Assessment plays a role in all types of classrooms, but many proponents of the flip also appreciate formative assessment, as this fits well with the idea of more applied learning reinforcement approaches enabled by moving learning content out of the classroom. Some of the iPad apps available for assessment lend themselves to formative assessment, some are for summative assessment, and some offer a mix of both.
The number of iPad apps available for assessment is growing rapidly. In this article, Teacher Dave Rudely discusses his experience with Socrative. Another popular assessment tools is Nearpod. In the article, How The Nearpod iPad App Changed An Entire School, we learn how this app “… lets you be a fully engaged participant and interact with the presentation through polls, quizzes, videos, drawing interactivity, website-sharing, self-guided quizzes and more.” Education Galaxy offers apps that help students practice skills connected to the Common Core Standards. (Principal and iPad program leader David Mahaley will be discussing these apps and more in his breakout session at the Teaching and Learning with the iPad conference.)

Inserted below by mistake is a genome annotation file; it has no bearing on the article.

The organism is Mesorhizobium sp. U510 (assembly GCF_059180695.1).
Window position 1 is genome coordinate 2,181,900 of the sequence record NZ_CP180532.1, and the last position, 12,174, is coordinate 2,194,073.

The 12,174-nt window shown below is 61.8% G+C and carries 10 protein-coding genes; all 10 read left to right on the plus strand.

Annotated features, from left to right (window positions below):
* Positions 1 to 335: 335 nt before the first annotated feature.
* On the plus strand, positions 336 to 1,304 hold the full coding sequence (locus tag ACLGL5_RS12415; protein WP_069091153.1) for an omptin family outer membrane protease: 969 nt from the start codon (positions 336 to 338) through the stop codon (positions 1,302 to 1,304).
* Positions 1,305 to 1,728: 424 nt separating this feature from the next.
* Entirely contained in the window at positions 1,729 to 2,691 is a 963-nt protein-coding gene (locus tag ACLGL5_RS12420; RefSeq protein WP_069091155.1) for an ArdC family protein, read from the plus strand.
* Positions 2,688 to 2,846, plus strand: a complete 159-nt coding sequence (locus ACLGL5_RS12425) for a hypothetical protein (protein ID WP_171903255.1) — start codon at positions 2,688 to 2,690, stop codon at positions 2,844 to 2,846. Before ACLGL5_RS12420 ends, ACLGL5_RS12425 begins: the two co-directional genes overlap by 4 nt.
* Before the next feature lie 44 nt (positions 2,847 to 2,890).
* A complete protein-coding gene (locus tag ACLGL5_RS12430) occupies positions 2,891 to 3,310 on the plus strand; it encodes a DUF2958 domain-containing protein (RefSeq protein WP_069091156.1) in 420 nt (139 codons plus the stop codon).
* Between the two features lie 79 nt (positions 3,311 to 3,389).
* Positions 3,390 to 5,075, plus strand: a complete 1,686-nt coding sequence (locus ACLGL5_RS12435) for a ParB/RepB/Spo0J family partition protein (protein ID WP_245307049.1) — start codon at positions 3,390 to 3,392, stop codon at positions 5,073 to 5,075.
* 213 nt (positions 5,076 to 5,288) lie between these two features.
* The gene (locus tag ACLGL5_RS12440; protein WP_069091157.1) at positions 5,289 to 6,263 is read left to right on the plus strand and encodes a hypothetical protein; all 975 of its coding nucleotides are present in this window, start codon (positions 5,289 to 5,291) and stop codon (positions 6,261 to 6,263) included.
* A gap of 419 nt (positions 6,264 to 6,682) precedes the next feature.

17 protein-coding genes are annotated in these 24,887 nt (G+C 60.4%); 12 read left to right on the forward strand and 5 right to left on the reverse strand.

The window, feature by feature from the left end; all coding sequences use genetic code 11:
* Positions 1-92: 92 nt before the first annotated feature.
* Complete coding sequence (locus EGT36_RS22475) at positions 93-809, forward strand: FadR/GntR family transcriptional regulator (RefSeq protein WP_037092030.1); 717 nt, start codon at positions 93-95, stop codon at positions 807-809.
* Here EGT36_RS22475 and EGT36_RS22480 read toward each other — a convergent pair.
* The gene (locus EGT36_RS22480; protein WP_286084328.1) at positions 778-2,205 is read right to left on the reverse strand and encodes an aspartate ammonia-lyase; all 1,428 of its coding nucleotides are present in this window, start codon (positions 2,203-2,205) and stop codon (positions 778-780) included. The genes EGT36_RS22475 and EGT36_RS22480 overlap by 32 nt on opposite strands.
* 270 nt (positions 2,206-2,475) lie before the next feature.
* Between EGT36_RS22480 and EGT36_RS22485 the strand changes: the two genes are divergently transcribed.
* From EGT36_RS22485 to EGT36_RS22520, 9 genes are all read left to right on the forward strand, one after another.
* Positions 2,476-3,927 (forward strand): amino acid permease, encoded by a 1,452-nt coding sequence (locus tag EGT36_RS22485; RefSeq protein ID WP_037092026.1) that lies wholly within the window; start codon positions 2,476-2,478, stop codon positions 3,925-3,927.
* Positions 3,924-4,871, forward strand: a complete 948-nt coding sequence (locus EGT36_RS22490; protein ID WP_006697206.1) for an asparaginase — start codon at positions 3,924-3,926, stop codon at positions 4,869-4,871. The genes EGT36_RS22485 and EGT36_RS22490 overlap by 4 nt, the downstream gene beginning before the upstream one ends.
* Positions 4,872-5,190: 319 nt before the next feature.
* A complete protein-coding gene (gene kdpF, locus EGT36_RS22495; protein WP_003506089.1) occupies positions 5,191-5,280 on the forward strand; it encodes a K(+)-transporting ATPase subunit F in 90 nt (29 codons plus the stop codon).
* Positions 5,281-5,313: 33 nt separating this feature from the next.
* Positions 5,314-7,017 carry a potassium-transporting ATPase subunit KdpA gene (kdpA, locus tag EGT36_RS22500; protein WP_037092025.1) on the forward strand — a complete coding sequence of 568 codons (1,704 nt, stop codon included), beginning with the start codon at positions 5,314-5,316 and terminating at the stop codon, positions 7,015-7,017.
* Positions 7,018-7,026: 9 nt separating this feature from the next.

Organization and Productivity
There is no shortage of apps to facilitate organization and productivity for teachers (of course, the need for organization is not specific the flipped classroom, so this more of a general topic than being flip-specific). Quite a few of the apps in this list of 15 Favorite iPad Apps As Selected By Teachers are for organization and productivity. Others include Penultimate, Agenda, Calendar, Reminders, ABCnotes, Get it Done, and Documents. For more, here’s an extensive list from the Sonoma County Office of Education.
We’ll be exploring these tools and ideas further in a breakout session at next month’s Teaching and Learning with the iPad summit in North Carolina (Nov 15th and 16th). After the conference I’ll be expanding on these articles and sharing more of what I’ve learned while talking with the many educators who will be attending, and participating in the wonderful sessions being offered.